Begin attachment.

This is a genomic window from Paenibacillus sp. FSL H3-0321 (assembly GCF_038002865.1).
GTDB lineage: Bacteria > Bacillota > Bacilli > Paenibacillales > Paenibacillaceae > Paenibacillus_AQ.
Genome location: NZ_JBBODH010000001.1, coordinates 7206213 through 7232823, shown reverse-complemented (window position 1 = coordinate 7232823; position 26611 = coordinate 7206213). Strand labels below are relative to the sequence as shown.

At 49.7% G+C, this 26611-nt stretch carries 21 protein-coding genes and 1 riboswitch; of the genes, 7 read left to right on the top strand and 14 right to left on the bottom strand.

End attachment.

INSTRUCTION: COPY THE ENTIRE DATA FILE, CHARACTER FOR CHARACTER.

This is a genomic window from Paenibacillus sp. FSL H3-0321 (assembly GCF_038002865.1).
GTDB lineage: Bacteria > Bacillota > Bacilli > Paenibacillales > Paenibacillaceae > Paenibacillus_AQ.
Genome location: NZ_JBBODH010000001.1, coordinates 7206213 through 7232823, shown reverse-complemented (window position 1 = coordinate 7232823; position 26611 = coordinate 7206213). Strand labels below are relative to the sequence as shown.

At 49.7% G+C, this 26611-nt stretch carries 21 protein-coding genes and 1 riboswitch; of the genes, 7 read left to right on the top strand and 14 right to left on the bottom strand.